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California is extending its alert for energy conservation during peak demand hours as a heatwave is sweeping through the West, and the California Independent System Operator (ISO) warns that the possibility of rotating outages on Monday afternoon and evening has never been greater this year.
California and the other western U.S. states are experiencing an extreme heat event, which is now expected to last longer through this week and peak higher.
The National Weather Service San Francisco Bay Area said on Sunday that dangerous heat is ahead as triple-digit heat would impact interior portions of the Bay Area and Central Coast through at least midweek.
Faced with extreme heat, energy demand approaching record levels, and worsening challenges to the grid, CAISO reiterated on Sunday its call for consumers to lower electricity use in the afternoons and evenings to avoid outages.
“Starting tomorrow, this multi-day event is going to get much more intense,” ISO President and CEO Elliot Mainzer said on Sunday. “We are facing a load forecast of 48,817 megawatts and energy deficits between 2,000 and 4,000 megawatts for Monday, resulting in the highest likelihood of rotating outages we have seen so far this summer,” Mainzer added.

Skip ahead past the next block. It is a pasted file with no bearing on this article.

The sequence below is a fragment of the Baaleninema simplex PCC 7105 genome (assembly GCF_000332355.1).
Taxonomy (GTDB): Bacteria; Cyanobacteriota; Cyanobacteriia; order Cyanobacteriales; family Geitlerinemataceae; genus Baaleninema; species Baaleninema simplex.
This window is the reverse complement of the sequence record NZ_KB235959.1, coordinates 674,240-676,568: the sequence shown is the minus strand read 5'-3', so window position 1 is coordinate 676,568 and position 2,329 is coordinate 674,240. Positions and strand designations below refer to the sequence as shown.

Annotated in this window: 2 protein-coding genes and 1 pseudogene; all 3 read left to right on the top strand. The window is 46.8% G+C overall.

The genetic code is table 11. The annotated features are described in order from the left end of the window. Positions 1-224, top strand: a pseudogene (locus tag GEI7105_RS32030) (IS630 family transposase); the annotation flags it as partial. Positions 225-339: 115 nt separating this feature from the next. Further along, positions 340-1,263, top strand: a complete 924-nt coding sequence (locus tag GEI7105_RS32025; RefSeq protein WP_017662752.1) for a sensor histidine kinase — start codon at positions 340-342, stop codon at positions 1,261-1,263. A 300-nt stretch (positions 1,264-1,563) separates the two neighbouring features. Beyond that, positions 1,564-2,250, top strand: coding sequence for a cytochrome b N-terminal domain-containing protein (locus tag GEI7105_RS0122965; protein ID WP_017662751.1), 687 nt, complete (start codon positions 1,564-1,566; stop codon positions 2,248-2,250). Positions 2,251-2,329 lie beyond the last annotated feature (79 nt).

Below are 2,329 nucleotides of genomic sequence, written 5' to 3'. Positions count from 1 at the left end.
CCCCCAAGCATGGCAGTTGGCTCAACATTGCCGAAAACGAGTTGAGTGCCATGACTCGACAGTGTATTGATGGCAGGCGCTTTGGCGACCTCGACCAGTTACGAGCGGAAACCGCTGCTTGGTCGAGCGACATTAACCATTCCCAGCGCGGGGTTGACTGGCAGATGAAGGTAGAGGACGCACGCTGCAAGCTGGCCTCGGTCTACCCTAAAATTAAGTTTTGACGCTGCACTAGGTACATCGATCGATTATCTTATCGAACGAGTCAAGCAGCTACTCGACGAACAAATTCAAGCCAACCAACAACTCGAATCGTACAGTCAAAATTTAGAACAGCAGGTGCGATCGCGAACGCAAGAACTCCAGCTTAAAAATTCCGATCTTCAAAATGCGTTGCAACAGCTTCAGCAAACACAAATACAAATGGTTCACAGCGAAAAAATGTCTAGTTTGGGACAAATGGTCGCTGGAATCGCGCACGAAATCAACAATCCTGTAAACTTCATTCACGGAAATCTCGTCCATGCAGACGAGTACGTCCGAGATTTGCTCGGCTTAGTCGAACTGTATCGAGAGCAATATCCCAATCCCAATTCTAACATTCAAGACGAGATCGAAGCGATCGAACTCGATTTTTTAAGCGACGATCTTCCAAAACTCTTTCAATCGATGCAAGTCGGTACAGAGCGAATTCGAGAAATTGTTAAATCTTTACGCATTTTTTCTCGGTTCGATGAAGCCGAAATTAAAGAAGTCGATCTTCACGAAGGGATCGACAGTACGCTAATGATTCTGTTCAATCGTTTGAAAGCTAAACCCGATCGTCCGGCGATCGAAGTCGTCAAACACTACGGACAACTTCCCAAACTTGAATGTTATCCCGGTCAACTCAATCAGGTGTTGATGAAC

“Because of the increasingly extreme conditions, we will need significant additional consumer demand reductions during the hours of 4 p.m. to 10 p.m. on Monday and access to all the emergency tools that the state and utilities have established for an extreme event like this one.”.
According to ISO, additional calls for reducing energy consumption are expected as California endures record-breaking temperatures at least through Friday in a historic heatwave for both its temperatures and its duration.
At the start of the heatwave last week, Californian electricity consumers were already urged not to charge their electric vehicles during peak demand hours to help ease the strain on the state’s electricity grid.
“The top three conservation actions are to set thermostats to 78 degrees or higher, avoid using large appliances and charging electric vehicles, and turn off unnecessary lights,” the American Public Power Association, which represents public utilities, said last week.
By Tsvetana Paraskova for Oilprice.com
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Tsvetana is a writer for Oilprice.com with over a decade of experience writing for news outlets such as iNVEZZ and SeeNews.